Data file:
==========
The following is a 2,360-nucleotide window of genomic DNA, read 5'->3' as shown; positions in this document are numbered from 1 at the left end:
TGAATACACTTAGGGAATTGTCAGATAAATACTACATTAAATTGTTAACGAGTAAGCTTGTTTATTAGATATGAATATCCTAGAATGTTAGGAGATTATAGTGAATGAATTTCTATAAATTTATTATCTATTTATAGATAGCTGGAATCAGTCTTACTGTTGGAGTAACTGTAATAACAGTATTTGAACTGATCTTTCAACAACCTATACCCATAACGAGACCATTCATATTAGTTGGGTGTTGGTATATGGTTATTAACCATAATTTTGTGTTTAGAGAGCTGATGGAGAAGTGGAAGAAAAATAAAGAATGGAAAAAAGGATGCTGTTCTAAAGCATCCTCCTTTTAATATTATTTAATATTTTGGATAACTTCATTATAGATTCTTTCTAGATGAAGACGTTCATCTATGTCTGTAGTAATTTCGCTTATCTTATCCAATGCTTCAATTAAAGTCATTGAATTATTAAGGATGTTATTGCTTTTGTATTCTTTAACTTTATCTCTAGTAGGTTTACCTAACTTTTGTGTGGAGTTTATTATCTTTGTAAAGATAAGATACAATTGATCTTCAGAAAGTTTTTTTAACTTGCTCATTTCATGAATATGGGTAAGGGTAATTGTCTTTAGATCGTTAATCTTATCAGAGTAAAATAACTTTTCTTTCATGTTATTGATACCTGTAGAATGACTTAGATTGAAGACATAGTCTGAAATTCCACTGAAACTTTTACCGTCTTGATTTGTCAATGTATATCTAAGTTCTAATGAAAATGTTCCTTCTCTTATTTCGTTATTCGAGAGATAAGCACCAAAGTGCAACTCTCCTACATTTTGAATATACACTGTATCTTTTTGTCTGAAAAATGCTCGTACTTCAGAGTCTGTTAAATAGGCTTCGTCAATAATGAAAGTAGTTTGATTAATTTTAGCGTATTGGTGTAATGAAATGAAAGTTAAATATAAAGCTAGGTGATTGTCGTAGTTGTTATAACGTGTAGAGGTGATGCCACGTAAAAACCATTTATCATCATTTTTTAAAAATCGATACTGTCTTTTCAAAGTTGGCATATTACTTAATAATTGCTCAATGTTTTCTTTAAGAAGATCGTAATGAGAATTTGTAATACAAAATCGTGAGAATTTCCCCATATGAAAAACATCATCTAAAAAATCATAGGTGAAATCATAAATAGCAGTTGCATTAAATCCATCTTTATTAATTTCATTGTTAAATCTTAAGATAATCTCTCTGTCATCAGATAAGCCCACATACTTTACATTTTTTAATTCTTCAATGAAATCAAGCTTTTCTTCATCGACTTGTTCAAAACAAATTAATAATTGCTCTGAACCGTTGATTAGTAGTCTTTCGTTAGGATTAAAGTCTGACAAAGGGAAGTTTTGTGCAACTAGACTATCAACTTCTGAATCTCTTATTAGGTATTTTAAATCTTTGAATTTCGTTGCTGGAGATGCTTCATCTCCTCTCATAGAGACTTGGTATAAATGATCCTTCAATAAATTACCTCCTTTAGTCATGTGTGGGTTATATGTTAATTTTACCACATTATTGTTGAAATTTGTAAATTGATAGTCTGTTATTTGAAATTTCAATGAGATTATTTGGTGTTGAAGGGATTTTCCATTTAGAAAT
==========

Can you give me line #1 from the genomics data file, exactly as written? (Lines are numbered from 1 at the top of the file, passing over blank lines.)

The following is a 2,360-nucleotide window of genomic DNA, read 5'->3' as shown; positions in this document are numbered from 1 at the left end: